Statue of Frederick Douglass dedicated at U.S. Capitol

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WASHINGTON — Fourteen-year-old April Greene traveled from Murfreesboro, Tenn., with her family to watch Congress dedicate a statue of her ancestor — abolitionist leader Frederick Douglass, born a slave in 1818.

"I'm his great-great-great-granddaughter," she said, counting the "greats" on her fingers. "It's an honor."

On Wednesday, other descendants and national and local officials gathered in the U.S. Capitol Visitor Center for the ceremony.

Douglass' statue is the fourth honoring an African American in the Capitol, after statues of the Rev. Martin Luther King Jr., Rosa Parks and Sojourner Truth.

[Updated, 11:43 a.m. July 12: The statue, sculpted by Steven Weitzman, arrived in the visitor center's Emancipation Hall, dedicated in 2007 to honor the slave laborers who built the Capitol, after a decade-long struggle between District of Columbia residents and Congress.]

Because only states may place statues in the Capitol, the question of moving the Douglass statue from a Washington office building became conflated with congressional Republican opposition to D.C. statehood. In 2012, the Senate approved a measure allowing the Douglass statue.

"It's a feat of those who have labored long to bring him here," said Washington resident Viviane Smith, former president of the Frederick Douglass Memorial and Historical Assn.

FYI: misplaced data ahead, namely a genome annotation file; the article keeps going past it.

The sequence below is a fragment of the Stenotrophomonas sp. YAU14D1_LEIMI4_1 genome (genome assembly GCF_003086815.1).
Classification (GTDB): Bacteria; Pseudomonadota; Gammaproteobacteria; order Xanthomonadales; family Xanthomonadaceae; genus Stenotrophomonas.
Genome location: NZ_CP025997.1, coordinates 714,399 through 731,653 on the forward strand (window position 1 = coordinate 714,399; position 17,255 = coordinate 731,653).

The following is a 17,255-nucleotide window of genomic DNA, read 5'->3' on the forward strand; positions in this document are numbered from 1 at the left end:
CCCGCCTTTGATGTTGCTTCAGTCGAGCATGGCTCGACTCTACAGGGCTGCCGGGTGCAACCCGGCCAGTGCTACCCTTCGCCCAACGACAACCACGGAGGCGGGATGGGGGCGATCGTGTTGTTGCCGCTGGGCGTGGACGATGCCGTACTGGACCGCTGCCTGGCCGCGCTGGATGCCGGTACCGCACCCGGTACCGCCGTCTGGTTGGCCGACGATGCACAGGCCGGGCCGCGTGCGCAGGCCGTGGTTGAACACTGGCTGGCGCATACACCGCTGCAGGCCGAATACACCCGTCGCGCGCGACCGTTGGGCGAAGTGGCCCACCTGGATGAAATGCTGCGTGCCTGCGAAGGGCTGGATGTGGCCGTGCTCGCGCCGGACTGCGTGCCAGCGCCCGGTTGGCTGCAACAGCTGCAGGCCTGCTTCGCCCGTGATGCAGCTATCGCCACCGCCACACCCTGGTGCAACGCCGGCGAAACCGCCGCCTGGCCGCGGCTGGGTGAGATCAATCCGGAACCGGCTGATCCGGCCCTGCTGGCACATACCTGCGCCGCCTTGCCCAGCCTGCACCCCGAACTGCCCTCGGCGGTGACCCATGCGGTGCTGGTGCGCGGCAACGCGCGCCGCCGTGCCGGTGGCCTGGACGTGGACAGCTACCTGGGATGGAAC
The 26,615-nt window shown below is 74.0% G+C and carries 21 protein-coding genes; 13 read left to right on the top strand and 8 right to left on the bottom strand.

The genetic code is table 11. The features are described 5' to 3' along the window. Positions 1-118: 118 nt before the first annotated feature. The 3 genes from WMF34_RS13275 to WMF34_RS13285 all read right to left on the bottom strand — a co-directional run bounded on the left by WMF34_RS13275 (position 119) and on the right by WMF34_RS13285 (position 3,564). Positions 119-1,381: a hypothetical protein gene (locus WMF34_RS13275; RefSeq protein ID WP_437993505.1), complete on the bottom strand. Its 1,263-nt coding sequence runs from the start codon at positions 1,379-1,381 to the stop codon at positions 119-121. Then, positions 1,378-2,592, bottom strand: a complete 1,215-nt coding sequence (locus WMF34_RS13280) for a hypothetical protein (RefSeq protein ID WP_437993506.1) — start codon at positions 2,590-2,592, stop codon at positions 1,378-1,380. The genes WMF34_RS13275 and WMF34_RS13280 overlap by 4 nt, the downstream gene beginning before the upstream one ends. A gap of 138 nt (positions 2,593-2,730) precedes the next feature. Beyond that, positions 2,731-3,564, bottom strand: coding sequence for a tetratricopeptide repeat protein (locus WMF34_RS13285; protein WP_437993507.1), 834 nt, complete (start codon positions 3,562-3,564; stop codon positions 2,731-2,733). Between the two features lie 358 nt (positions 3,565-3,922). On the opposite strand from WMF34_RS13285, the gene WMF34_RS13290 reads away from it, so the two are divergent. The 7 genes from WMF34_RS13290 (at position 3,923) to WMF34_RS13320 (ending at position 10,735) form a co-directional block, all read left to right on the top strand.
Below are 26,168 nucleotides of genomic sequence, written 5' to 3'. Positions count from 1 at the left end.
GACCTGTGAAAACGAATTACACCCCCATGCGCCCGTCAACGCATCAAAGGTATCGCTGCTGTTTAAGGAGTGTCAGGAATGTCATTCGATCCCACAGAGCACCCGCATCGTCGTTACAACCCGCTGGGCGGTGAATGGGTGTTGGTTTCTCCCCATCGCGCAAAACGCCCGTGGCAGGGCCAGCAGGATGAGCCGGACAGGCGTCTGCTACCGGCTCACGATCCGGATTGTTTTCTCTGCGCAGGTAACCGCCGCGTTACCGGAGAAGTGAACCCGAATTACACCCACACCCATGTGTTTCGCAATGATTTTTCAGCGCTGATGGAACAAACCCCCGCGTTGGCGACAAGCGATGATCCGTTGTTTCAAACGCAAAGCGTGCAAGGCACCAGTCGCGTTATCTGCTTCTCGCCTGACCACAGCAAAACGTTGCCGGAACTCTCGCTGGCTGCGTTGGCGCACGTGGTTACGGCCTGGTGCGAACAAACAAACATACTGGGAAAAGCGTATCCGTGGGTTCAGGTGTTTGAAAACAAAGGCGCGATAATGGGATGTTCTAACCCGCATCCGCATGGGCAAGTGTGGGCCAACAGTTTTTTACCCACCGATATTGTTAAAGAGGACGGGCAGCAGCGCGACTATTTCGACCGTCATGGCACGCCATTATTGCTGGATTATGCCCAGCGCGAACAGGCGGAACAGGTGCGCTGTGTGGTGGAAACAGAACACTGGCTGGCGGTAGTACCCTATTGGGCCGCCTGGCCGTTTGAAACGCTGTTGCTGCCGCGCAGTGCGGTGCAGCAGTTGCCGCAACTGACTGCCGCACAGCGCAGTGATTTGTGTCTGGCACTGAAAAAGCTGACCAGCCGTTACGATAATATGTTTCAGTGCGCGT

Speakers told of Douglass' work as an abolitionist, advisor to President Lincoln and advocate for justice and equality.

"How easy it would have been for a man born in chains to have the opposite views," said speaker Nettie Washington Douglass, a descendant of both Douglass and Booker T. Washington. "Though I cling tightly, he is not my own, he gave his spirit as a birthright to all of us."

The 1,700-pound, 7-foot bronze Douglass grasps a paper in one hand, his other resting upon a lectern complete with quill and ink.

Douglass learned to read and write from his master's wife and later by observing white children in his Baltimore neighborhood.

"He was going to get as much knowledge as he could to better his circumstances and of his race, but not only of his race, but of human beings themselves," said April's father, Patrick Greene.

Douglass escaped in 1838, starting the antislavery newspaper "The North Star" in Rochester, N.Y. After his house burned down, Douglass moved to Washington, where he served as a U.S. marshal and register of deeds.

"To me, he represents the American self-made person, taking what opportunity he could so he could work not only for D.C., but the nation as a whole," said Carl Cole, a Washington art commissioner.

"As a freed man, he was a leader of the Republican Party, the party of freedom and progress," Sen. Minority Leader Mitch McConnell (R-Ky.) said, noting that at the Republican National Convention 133 years to the date of the ceremony, Douglass became the first African American to receive a roll-call vote for president.

On the bottom of Douglass' statue reads a quote from an 1857 speech he delivered in Canandaigua, N.Y.: "Without struggle, there is no progress."

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